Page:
CAC Urges Steps to Ease Canadian Airport Delays

The Canadian Airports Council (CAC) this week urged government officials to take steps, including the end of random COVID tests of passengers, to ease bottlenecks that are delaying the processing of international passengers and adding lengthy security times for departing travelers at Canadian airports.

Monette Pasher, interim CAC president, said in an interview with Airport Experience News that after two years of pandemic restrictions, Canadian travel is bouncing back, adding that by early May many Canadian airports were back to 70 percent traffic compared to pre-COVID levels.

But the return of air travel to Canada has been accompanied by lengthy delays in recent weeks, including news reports that some arriving international passengers at Toronto Pearson International Airport (YYZ) had to wait on planes on the tarmac for an hour or more before being allowed to disembark and proceed through customs and immigration.

“We need the government to move quickly to alleviate some of the bottlenecks we’re seeing at CBSA (Canadian Border Security Administration), including removing some of the random testing for arriving and transiting passengers,” said Pasher.  “Some of these legacy policies have been in place since the early days of the pandemic and while airports could really facilitate this when we had 20 percent or 30 percent of traffic, as travel ramps back up, it’s become an issue.”

Pasher said that pre-pandemic, CBSA normally it would take them 30 seconds to process a passenger, adding that now it is taking up to two minutes. Canada uses the ArriveCan app to enable passengers to place health information, including vaccination status, in a single digital location on their smartphone.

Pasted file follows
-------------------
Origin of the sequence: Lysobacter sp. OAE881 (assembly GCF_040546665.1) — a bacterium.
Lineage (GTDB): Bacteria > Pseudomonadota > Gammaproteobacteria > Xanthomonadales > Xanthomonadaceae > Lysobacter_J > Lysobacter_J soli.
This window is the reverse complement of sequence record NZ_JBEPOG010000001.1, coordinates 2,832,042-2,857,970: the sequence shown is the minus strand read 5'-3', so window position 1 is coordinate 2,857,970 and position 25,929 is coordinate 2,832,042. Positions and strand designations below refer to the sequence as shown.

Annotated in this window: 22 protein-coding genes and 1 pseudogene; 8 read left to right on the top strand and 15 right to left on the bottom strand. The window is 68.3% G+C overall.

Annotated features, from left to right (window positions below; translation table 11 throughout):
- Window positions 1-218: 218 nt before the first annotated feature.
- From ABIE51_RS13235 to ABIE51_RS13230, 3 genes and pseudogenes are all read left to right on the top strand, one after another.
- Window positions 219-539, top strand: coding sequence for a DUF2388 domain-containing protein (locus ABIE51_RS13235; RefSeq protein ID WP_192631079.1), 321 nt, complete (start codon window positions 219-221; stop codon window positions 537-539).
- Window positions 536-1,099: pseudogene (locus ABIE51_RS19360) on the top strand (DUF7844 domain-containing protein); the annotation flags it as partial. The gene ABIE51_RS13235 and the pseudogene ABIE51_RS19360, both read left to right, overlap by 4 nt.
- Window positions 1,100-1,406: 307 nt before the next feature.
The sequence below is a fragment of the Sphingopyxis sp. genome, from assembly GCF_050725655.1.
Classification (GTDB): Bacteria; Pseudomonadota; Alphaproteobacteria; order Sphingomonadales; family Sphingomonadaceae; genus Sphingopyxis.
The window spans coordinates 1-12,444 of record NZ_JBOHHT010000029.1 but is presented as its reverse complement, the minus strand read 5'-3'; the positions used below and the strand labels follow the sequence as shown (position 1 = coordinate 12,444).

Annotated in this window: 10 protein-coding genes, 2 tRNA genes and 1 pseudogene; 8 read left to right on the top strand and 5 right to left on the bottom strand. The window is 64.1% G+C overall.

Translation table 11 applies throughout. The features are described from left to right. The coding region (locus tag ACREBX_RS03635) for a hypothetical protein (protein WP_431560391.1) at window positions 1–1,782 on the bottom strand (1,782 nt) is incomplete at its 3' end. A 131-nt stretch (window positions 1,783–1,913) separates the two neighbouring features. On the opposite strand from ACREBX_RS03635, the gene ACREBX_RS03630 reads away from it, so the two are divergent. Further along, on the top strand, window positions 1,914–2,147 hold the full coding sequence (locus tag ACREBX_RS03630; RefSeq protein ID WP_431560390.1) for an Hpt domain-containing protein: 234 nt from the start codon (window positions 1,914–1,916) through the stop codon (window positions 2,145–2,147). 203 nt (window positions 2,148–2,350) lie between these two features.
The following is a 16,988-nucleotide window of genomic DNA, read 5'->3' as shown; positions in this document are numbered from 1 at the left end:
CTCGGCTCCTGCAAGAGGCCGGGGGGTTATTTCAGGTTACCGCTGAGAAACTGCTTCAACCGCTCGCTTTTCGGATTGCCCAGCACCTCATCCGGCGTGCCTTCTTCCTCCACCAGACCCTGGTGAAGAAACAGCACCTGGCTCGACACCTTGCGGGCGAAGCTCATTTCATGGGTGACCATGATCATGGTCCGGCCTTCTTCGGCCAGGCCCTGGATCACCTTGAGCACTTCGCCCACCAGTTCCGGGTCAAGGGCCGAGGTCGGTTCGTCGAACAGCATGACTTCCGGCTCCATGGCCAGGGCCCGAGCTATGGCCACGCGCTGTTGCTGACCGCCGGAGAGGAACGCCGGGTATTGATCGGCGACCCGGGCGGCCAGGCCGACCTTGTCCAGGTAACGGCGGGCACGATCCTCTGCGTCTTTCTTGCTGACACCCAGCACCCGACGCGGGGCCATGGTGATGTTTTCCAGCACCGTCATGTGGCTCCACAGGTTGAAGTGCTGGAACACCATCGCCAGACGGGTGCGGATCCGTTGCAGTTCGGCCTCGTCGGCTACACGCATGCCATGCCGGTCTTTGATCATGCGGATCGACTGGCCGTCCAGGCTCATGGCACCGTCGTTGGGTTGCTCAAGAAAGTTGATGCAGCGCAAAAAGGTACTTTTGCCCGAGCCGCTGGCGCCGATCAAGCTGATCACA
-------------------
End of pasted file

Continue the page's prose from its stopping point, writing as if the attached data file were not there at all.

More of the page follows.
Pasher suggested that the process could be streamlined so that repetitive questions and additional steps are eliminated from the customs and border entry process.

She also said randomized testing to identify new COVID variants should be moved from the airport to the community at large, including monitoring local wastewater to spot and track new strains.

“While all of these seem like little things, they do add up,” she said. “We’re working quite closely with government to improve some of our processing and the removal of the some of the duplicate health questions asked by CBSA, streamline the ArriveCan app and review and update those health protocols and remove mandatory random testing at airports.”

Departure-related delays that have some carriers advising traveler to arrive at the airport four hours before their flight, are primarily the result of some security screening checkpoints being short-staffed, though Pasher said a Trusted Traveler program similar to PreCheck in the U.S.  should also be adopted in Canada to help with those screening delays.

“Ramping back up after the pandemic can be challenging and many industries, not just travel and aviation, are feeling that,” Pasher said. “Airlines, their airport partners and the government agencies all need to work together to come up with solutions.”